When I set myself to the study of the Western Ceremonial tradition it was largely an intellectual exercise. Yes, I expected to be a more competent and powerful witch/magician by the end of it, but I’d already learned the rudiments of sigils from Chaos magic (which I had largely understood as a subset of the ceremonial tradition, though I now know better) and I didn’t imagine that there would be much that would actually stick with me after the experiments were done. After five months of study, I have come to understand just how little of what I thought I knew about the ceremonial tradition has any basis in reality. Conversely, I have found that my chief concern was fairly well founded: I am fundamentally incompatible with some of the powers it deals with, though not in the ways I had imagined. I have also come to recognize what the ceremonial tradition has to offer me personally: access to planetary Powers.
Various manuals of witchcraft that I have read in the course of my life have come with huge tables of plants, rocks, scents, colors, and their planetary correspondences. But the rationale of those correspondences has never really been explained, nor why the attributions and uses of those correspondences varies so radically from the mythologies and portfolios of the divinities for which the planets have been named. My explorations of ceremonial magic have helped me to understand (for example) why it is that Mars, the planet, has so little to do with Mars, the Roman god of war and the citizen-soldier.
More interestingly, particularly from my perspective as a visionary/shamanic witch looking to delve into that most forbidden of arts known as the evocation of spirits, I have learned of the multitudinous hosts and legions of spirits who make up those planetary Powers. Even if, having acquired some skill at conjuration, I decide that it’s not for me, the names and sigils—phone numbers, as Frater Acher describes them (and I need that book)—will still be useful in seeking out contacts by other means.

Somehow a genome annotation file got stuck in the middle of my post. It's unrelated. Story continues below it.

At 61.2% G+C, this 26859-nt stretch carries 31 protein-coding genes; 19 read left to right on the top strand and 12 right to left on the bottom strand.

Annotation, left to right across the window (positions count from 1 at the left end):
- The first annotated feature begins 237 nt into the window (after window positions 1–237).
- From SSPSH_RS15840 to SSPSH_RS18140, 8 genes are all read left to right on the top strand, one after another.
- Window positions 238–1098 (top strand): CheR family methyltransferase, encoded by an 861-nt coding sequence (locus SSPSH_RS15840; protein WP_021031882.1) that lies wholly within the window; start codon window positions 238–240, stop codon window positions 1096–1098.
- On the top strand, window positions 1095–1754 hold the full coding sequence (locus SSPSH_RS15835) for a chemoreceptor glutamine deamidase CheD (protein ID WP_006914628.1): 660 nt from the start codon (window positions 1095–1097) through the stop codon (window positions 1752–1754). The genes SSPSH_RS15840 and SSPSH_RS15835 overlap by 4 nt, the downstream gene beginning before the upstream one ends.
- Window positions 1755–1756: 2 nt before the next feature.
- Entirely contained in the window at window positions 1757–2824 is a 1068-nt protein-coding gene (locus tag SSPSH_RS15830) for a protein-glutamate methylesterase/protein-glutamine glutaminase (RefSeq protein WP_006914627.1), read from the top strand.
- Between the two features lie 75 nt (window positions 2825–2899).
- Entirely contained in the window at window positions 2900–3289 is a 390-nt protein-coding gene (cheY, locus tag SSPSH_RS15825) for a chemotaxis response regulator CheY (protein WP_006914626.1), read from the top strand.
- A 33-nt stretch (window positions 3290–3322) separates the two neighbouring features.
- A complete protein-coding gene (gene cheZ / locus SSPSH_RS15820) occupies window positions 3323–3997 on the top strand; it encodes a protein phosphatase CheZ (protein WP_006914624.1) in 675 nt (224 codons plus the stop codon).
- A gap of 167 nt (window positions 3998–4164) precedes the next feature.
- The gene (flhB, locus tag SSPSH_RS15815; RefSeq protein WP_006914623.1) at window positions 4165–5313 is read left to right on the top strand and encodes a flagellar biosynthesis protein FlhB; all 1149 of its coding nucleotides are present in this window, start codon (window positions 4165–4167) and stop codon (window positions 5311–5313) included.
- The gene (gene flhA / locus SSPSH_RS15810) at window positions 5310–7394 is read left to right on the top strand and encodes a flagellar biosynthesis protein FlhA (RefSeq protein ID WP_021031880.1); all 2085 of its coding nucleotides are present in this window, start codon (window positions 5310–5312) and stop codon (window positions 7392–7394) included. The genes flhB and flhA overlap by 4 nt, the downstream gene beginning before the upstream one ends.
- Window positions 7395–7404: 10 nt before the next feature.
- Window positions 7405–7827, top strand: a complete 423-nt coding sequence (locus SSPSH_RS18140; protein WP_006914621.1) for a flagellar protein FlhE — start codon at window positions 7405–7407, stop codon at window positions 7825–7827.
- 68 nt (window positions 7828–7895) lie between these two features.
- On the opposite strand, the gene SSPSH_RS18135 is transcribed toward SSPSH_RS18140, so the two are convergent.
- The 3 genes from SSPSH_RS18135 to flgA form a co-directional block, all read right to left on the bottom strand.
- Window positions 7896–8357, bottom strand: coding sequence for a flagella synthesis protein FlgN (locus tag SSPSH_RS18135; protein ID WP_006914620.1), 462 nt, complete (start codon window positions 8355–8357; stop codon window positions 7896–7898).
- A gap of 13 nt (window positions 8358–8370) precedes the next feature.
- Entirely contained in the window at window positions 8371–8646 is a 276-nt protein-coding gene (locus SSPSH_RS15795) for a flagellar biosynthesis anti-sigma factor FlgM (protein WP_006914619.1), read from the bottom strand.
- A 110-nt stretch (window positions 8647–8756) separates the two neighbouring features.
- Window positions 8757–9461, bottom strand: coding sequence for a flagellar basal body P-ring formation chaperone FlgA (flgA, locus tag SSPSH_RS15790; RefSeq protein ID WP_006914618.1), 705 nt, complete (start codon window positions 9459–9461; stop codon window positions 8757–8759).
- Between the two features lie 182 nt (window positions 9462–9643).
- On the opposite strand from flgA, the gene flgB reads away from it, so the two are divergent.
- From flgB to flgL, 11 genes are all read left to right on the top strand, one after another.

Despite my best intentions, I am still having difficulty translating my theoretical studies into actual praxis. This is partly a matter of trying to convert certain patterns into ones I understand, partly a matter of struggling to overcome inertia after having fallen off the horse (so to speak) of daily practice.
I want to begin seeking that thing known as “Knowledge and Conversation of the Holy Guardian Angel” (or, you know, something along those lines, since I don’t quite buy the “guardian angel” part), but I have not yet settled on a particular ritual to that end. The Stele of Jeu? The Bornless Rite? Liber Samekh? (Sure, they’re all variations on the same tune, but I still need to choose one.) Or some other ritual I haven’t found yet, aimed at the same goal? Right now I’m leaning heavily toward the Stele of Jeu. Very heavily.
When I resume pursing the planetary forces themselves, do I continue with the quasi-Golden Dawn route of Penczak’s High Temple? Do I buy RO’s Gate Rites (I’ve been tempted for a while)? Do I go whole-hog and dig into Abremelin? Frustratingly, a lot of these questions would be a lot easier if I were Christian, or at very least if I weren’t energetically incompatible with the Archangels. I really need to get my hands on a copy of the PGM—both translated and not.
I’ll say this much, though: by the time I’m done, there will be a neo-Pagan grimoire for sale somewhere. I can’t be the only one struggling with some of these issues. And maybe, as I continue, I’ll find that someone else has already done this. Maybe I can use their work, maybe I can build on it, and maybe I’ll blow them out of the water. There’s only one way to find out.
A research paper is no stronger than its thesis. Until now, I had been doing no more and no less than preliminary exploration. Now I have more specific aims—my theses, to continue the metaphor: to get in touch with the Planetary forces, Powers, “elementals” (for lack of a better word) and spirits; to craft rites which fit within a neo-Pagan conceptual framework; and to make those experiments available to the public.